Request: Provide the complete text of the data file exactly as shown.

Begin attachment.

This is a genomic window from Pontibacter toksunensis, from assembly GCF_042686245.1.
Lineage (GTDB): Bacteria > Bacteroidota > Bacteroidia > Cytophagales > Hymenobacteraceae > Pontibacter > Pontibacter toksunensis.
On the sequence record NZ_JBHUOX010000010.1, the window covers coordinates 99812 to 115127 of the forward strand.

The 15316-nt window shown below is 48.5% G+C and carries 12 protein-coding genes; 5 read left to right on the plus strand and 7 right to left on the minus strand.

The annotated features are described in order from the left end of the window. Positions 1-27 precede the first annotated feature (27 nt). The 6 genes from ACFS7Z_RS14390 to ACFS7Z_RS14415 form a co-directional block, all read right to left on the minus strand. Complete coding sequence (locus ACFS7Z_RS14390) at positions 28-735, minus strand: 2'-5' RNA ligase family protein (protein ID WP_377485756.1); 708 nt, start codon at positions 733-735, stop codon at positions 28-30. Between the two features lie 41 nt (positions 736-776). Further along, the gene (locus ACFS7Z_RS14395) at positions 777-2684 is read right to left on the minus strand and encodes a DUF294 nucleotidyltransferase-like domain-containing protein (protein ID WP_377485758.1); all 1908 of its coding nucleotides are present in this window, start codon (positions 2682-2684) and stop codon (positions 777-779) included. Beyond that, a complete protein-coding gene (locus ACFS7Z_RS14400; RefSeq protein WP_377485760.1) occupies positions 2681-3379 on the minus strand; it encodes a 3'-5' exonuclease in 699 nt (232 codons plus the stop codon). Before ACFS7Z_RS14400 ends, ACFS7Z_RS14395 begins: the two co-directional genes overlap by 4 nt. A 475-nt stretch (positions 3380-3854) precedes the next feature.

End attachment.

This is a genomic window from Pontibacter toksunensis, from assembly GCF_042686245.1.
Lineage (GTDB): Bacteria > Bacteroidota > Bacteroidia > Cytophagales > Hymenobacteraceae > Pontibacter > Pontibacter toksunensis.
On the sequence record NZ_JBHUOX010000010.1, the window covers coordinates 99812 to 115127 of the forward strand.

The 15316-nt window shown below is 48.5% G+C and carries 12 protein-coding genes; 5 read left to right on the plus strand and 7 right to left on the minus strand.

The annotated features are described in order from the left end of the window. Positions 1-27 precede the first annotated feature (27 nt). The 6 genes from ACFS7Z_RS14390 to ACFS7Z_RS14415 form a co-directional block, all read right to left on the minus strand. Complete coding sequence (locus ACFS7Z_RS14390) at positions 28-735, minus strand: 2'-5' RNA ligase family protein (protein ID WP_377485756.1); 708 nt, start codon at positions 733-735, stop codon at positions 28-30. Between the two features lie 41 nt (positions 736-776). Further along, the gene (locus ACFS7Z_RS14395) at positions 777-2684 is read right to left on the minus strand and encodes a DUF294 nucleotidyltransferase-like domain-containing protein (protein ID WP_377485758.1); all 1908 of its coding nucleotides are present in this window, start codon (positions 2682-2684) and stop codon (positions 777-779) included. Beyond that, a complete protein-coding gene (locus ACFS7Z_RS14400; RefSeq protein WP_377485760.1) occupies positions 2681-3379 on the minus strand; it encodes a 3'-5' exonuclease in 699 nt (232 codons plus the stop codon). Before ACFS7Z_RS14400 ends, ACFS7Z_RS14395 begins: the two co-directional genes overlap by 4 nt. A 475-nt stretch (positions 3380-3854) precedes the next feature.